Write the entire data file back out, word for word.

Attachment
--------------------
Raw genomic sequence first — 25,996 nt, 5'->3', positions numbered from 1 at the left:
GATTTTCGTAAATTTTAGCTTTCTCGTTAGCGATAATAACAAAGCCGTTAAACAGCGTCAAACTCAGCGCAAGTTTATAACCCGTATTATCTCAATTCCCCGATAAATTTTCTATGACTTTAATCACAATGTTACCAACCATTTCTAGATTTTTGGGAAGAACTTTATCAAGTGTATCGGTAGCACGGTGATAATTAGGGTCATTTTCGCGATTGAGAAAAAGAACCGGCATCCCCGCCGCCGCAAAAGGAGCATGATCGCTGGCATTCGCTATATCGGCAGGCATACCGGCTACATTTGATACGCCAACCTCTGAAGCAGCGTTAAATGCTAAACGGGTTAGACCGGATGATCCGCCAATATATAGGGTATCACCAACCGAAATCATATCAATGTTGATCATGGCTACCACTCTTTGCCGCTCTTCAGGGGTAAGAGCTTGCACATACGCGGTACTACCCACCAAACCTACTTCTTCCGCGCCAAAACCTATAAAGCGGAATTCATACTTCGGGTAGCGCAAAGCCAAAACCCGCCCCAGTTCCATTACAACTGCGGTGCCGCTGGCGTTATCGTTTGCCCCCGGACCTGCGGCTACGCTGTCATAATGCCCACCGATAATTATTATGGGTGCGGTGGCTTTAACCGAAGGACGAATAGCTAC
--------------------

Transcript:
Raw genomic sequence first — 25,996 nt, 5'->3', positions numbered from 1 at the left:
GATTTTCGTAAATTTTAGCTTTCTCGTTAGCGATAATAACAAAGCCGTTAAACAGCGTCAAACTCAGCGCAAGTTTATAACCCGTATTATCTCAATTCCCCGATAAATTTTCTATGACTTTAATCACAATGTTACCAACCATTTCTAGATTTTTGGGAAGAACTTTATCAAGTGTATCGGTAGCACGGTGATAATTAGGGTCATTTTCGCGATTGAGAAAAAGAACCGGCATCCCCGCCGCCGCAAAAGGAGCATGATCGCTGGCATTCGCTATATCGGCAGGCATACCGGCTACATTTGATACGCCAACCTCTGAAGCAGCGTTAAATGCTAAACGGGTTAGACCGGATGATCCGCCAATATATAGGGTATCACCAACCGAAATCATATCAATGTTGATCATGGCTACCACTCTTTGCCGCTCTTCAGGGGTAAGAGCTTGCACATACGCGGTACTACCCACCAAACCTACTTCTTCCGCGCCAAAACCTATAAAGCGGAATTCATACTTCGGGTAGCGCAAAGCCAAAACCCGCCCCAGTTCCATTACAACTGCGGTGCCGCTGGCGTTATCGTTTGCCCCCGGACCTGCGGCTACGCTGTCATAATGCCCACCGATAATTATTATGGGTGCGGTGGCTTTAACCGAAGGACGAATAGCTAC